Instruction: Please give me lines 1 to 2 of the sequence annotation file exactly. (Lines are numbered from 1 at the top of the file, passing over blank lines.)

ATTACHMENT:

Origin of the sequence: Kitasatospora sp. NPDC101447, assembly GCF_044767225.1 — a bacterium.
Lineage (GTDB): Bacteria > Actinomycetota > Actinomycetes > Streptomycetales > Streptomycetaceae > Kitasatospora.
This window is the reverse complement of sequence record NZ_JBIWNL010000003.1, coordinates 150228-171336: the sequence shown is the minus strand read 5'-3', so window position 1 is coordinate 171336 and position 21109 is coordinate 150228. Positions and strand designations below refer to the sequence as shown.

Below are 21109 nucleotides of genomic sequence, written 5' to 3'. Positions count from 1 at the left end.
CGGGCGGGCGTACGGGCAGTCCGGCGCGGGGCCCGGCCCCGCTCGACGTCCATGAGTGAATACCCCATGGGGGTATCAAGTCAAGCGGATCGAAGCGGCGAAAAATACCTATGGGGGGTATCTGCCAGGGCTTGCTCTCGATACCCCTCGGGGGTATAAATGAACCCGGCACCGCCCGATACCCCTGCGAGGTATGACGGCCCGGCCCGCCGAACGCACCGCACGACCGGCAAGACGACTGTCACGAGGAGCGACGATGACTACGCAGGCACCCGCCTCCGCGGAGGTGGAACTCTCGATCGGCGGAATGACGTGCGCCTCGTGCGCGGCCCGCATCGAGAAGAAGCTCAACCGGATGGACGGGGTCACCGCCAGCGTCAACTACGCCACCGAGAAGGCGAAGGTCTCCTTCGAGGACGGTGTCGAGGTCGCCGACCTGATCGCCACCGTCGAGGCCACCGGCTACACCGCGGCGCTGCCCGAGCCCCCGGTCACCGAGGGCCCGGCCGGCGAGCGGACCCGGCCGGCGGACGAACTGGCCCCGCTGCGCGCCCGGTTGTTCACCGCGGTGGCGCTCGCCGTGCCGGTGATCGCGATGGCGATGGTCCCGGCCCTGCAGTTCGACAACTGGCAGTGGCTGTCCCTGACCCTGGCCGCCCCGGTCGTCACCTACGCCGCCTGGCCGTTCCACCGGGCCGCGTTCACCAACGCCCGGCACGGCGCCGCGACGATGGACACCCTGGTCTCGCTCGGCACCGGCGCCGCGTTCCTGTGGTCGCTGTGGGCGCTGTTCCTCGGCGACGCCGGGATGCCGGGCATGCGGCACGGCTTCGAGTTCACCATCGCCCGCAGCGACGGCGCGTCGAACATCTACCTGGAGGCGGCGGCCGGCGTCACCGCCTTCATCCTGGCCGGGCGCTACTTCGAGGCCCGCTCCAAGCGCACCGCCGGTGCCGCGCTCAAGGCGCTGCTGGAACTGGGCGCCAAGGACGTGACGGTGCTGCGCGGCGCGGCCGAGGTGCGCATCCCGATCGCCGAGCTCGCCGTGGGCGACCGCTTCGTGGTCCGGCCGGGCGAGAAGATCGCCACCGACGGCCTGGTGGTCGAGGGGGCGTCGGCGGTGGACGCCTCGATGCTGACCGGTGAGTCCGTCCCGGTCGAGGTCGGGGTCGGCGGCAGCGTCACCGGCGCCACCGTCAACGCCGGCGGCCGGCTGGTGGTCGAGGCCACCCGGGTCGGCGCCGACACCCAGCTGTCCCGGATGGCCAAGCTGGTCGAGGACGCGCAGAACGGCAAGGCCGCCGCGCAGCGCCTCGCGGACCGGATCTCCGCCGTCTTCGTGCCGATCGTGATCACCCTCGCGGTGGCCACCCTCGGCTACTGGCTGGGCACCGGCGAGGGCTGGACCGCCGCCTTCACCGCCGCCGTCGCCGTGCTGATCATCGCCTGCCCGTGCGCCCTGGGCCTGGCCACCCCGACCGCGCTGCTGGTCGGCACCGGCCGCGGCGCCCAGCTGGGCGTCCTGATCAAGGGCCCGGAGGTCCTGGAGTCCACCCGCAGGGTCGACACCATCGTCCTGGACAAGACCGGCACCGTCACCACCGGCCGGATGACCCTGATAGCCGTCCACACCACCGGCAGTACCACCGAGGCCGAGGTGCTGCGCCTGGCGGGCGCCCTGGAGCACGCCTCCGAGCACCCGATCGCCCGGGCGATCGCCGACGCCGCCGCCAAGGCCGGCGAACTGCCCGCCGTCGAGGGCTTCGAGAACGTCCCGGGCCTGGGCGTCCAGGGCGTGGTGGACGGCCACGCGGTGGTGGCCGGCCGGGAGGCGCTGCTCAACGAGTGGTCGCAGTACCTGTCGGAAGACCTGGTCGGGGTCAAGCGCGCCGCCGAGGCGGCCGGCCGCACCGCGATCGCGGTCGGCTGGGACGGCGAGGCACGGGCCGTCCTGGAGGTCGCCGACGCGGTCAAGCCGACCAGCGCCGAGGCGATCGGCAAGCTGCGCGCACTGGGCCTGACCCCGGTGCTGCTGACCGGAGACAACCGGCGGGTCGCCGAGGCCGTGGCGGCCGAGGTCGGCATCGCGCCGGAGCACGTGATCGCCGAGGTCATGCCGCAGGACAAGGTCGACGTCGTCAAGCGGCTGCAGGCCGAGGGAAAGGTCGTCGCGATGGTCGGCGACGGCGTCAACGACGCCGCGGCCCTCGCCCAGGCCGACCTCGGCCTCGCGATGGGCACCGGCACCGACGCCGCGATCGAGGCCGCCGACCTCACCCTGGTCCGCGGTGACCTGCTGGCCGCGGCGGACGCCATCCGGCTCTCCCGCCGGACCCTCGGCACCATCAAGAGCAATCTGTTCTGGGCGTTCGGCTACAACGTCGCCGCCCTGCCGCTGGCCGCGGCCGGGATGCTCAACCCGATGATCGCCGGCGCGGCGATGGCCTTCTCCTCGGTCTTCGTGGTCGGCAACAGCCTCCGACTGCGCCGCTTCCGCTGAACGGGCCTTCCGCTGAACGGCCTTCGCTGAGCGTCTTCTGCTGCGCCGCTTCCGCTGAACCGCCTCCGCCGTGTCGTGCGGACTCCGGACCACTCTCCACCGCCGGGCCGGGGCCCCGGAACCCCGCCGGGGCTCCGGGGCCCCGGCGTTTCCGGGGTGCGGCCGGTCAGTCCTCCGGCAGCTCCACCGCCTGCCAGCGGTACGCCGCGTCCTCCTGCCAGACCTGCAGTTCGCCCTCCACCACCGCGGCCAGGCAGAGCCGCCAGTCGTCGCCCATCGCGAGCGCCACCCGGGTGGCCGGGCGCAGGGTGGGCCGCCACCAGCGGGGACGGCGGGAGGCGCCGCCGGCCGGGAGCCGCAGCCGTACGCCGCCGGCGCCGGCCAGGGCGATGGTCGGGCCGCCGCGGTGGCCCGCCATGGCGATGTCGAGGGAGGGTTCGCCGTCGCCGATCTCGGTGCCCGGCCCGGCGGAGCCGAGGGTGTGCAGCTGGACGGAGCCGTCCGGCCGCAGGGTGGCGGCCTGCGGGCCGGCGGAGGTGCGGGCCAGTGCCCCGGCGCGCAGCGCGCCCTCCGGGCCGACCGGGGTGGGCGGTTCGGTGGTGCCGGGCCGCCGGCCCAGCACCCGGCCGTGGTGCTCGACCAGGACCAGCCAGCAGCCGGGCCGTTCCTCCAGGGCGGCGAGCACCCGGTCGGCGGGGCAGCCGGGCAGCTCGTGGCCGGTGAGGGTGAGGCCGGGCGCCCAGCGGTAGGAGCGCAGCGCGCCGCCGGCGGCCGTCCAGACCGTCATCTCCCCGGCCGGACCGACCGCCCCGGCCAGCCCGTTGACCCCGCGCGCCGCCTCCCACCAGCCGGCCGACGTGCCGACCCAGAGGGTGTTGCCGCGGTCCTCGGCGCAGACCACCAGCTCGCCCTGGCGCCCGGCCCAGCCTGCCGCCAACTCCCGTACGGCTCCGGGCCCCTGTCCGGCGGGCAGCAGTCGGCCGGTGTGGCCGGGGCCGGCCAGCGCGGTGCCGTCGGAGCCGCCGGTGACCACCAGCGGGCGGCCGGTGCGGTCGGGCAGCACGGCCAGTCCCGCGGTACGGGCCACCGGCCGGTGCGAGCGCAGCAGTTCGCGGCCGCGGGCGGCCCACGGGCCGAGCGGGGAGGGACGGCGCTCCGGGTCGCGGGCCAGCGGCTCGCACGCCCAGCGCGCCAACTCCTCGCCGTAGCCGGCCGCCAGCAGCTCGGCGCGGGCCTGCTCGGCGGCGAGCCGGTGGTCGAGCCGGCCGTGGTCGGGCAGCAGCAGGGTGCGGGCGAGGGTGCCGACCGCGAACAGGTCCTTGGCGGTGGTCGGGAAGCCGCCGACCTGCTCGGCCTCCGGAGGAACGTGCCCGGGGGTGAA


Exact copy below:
Origin of the sequence: Kitasatospora sp. NPDC101447, assembly GCF_044767225.1 — a bacterium.
Lineage (GTDB): Bacteria > Actinomycetota > Actinomycetes > Streptomycetales > Streptomycetaceae > Kitasatospora.